I’ve been struggling with blocks since I began writing.
I’ve been embarrassed of my writing, felt my writing was no good, worried that no one was ever going to read it, and wondered why I bother.
Most writers encounter blocks of some kind. Julia Cameron discusses the ways writers keep themselves from writing in The Artist’s Way. Steven Pressfield talks about resistance in The War of Art. Even Virginia Woolf had to murder her “Angel in the House.”
You’re not alone if you have to struggle against yourself to create.
In our society, it’s okay for children to create out of the sheer joy of it, while the price of adulthood is turning one’s mind to “adult” things. Adults only get to create if they’re very good or making money from it.
It was hard for me for many, many years to feel okay about writing. I’d like to share some of that battle with you.
My first block was embarrassment.
Despite receiving early encouragement and support from my parents and teachers, I felt furtive, almost guilty every time I wrote.
Perhaps it was because, even then, I sensed that the fruits of a childhood imagination were not to be shared with adults. Adults didn’t understand. They didn’t know how to play imaginatively. They didn’t care about the story. Instead they evaluated, read critically, and suggested improvements.
One glance by their judgmental eyes was enough to wither the tender blossom of my fantasies. From then on, I shared what I wrote with no one. My work was for my eyes alone.
The next block I faced was worthiness.
I was the stereotypical brainy student. I absorbed rules endlessly and applied them to everything I wrote with strict precision. No dangling prepositions or sentence fragments for me.
My reading appetite was voracious: I read Voltaire, Henrick Ibsen, Rabelais, Benjamin Franklin, Emerson, Ayn Rand, the Koran, Will Durant’s Story of Civilization in 11 volumes. I saw these great authors as my tutors in a world I intended to join. It was my destiny, no less, to join their company in the pages of an English Lit textbook.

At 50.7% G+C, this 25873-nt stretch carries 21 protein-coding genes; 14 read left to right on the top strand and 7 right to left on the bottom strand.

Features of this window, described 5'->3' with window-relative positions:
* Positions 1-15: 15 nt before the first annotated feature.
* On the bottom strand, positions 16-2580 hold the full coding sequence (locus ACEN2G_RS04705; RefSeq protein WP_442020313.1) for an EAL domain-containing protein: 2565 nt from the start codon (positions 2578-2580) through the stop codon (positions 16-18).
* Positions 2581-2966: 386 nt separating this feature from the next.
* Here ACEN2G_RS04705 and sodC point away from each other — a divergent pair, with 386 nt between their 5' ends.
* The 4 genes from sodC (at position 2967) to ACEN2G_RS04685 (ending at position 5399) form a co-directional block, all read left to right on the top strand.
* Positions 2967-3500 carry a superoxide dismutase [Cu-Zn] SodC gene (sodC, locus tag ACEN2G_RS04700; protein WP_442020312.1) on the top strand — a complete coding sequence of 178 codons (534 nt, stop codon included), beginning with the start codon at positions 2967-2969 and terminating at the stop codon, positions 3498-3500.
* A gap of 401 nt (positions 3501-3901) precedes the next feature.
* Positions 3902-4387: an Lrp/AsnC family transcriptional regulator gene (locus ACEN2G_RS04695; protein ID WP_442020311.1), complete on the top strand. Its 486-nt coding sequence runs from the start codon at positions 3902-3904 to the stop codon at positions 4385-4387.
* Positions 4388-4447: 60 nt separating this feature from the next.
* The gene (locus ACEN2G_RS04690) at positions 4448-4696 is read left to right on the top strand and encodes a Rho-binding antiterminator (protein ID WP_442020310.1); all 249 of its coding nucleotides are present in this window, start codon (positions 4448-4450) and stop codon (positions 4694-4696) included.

How hilarious! The ego of youth knows no bounds—and thank goodness for that. Otherwise, young people would take one look at the heights that our great artists, inventors, and statesmen have attained and conclude: “Impossible. I can’t compete. I shall resign myself to life as a receptionist.” (Which I almost did.)
Although my yearning for greatness spurred me on to greater and greater reading challenges, it didn’t inspire the best prose. I wrote fantastical stories and poems that I wanted to think were brilliant but knew, in my heart of hearts, were crap.
I didn’t WANT to write if what I produced was amateur. It was either greatness or nothing.
Unfortunately, that meant the only brilliant works I wrote were in my head, backlit by pride.
I wish I could say that university cured my of my writing neuroses and sent me on my way with a portfolio of brilliant works, but it didn’t. It only introduced a new block: incomprehensibility.
Nothing I wrote in college made any sense at all to anyone who wasn’t in college.
I’m crushed when I think about the years I wasted trying to be clever. Clever writing is mental masturbation. You think you’re doing something brilliant, but the only person who thinks it’s brilliant is the one who voted for Ulysses as the best book of the last century.